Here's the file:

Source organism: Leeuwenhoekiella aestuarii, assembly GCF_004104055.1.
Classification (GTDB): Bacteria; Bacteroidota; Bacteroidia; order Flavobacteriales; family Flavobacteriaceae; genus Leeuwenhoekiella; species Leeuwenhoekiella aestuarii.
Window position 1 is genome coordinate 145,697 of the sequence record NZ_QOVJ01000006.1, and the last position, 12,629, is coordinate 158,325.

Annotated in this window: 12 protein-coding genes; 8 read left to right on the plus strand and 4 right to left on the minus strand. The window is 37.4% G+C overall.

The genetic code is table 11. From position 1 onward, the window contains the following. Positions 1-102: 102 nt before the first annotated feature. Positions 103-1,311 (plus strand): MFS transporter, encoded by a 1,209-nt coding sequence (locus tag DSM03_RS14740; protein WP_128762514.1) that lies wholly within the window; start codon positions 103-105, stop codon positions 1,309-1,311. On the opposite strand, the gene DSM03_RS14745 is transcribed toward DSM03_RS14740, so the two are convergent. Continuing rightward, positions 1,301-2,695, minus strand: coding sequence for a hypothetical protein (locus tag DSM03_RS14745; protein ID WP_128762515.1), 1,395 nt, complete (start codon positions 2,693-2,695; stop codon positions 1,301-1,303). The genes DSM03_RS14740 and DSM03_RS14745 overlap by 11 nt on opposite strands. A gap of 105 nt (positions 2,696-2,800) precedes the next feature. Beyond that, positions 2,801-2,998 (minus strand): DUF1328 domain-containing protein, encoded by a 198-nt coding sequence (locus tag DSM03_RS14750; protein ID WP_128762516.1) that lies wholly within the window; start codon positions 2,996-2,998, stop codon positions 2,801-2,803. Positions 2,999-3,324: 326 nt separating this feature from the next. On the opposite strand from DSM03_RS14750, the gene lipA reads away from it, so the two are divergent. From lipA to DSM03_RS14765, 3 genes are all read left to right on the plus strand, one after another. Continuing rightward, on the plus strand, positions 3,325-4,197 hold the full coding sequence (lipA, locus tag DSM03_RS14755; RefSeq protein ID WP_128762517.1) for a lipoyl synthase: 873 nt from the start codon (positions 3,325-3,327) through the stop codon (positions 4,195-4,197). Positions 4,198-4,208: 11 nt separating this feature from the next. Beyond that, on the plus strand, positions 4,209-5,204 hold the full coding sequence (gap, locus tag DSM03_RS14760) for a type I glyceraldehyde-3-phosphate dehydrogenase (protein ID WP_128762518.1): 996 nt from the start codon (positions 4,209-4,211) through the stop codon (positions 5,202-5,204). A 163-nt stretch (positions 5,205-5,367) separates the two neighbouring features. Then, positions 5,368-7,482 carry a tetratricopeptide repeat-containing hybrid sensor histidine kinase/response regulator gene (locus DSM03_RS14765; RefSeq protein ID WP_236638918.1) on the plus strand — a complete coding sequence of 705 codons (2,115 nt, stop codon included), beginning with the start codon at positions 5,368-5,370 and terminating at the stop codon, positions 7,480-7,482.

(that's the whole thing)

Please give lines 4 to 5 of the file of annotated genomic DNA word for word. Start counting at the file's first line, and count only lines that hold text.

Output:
Annotated in this window: 12 protein-coding genes; 8 read left to right on the plus strand and 4 right to left on the minus strand. The window is 37.4% G+C overall.

The genetic code is table 11. From position 1 onward, the window contains the following. Positions 1-102: 102 nt before the first annotated feature. Positions 103-1,311 (plus strand): MFS transporter, encoded by a 1,209-nt coding sequence (locus tag DSM03_RS14740; protein WP_128762514.1) that lies wholly within the window; start codon positions 103-105, stop codon positions 1,309-1,311. On the opposite strand, the gene DSM03_RS14745 is transcribed toward DSM03_RS14740, so the two are convergent. Continuing rightward, positions 1,301-2,695, minus strand: coding sequence for a hypothetical protein (locus tag DSM03_RS14745; protein ID WP_128762515.1), 1,395 nt, complete (start codon positions 2,693-2,695; stop codon positions 1,301-1,303). The genes DSM03_RS14740 and DSM03_RS14745 overlap by 11 nt on opposite strands. A gap of 105 nt (positions 2,696-2,800) precedes the next feature. Beyond that, positions 2,801-2,998 (minus strand): DUF1328 domain-containing protein, encoded by a 198-nt coding sequence (locus tag DSM03_RS14750; protein ID WP_128762516.1) that lies wholly within the window; start codon positions 2,996-2,998, stop codon positions 2,801-2,803. Positions 2,999-3,324: 326 nt separating this feature from the next. On the opposite strand from DSM03_RS14750, the gene lipA reads away from it, so the two are divergent. From lipA to DSM03_RS14765, 3 genes are all read left to right on the plus strand, one after another. Continuing rightward, on the plus strand, positions 3,325-4,197 hold the full coding sequence (lipA, locus tag DSM03_RS14755; RefSeq protein ID WP_128762517.1) for a lipoyl synthase: 873 nt from the start codon (positions 3,325-3,327) through the stop codon (positions 4,195-4,197). Positions 4,198-4,208: 11 nt separating this feature from the next. Beyond that, on the plus strand, positions 4,209-5,204 hold the full coding sequence (gap, locus tag DSM03_RS14760) for a type I glyceraldehyde-3-phosphate dehydrogenase (protein ID WP_128762518.1): 996 nt from the start codon (positions 4,209-4,211) through the stop codon (positions 5,202-5,204). A 163-nt stretch (positions 5,205-5,367) separates the two neighbouring features. Then, positions 5,368-7,482 carry a tetratricopeptide repeat-containing hybrid sensor histidine kinase/response regulator gene (locus DSM03_RS14765; RefSeq protein ID WP_236638918.1) on the plus strand — a complete coding sequence of 705 codons (2,115 nt, stop codon included), beginning with the start codon at positions 5,368-5,370 and terminating at the stop codon, positions 7,480-7,482.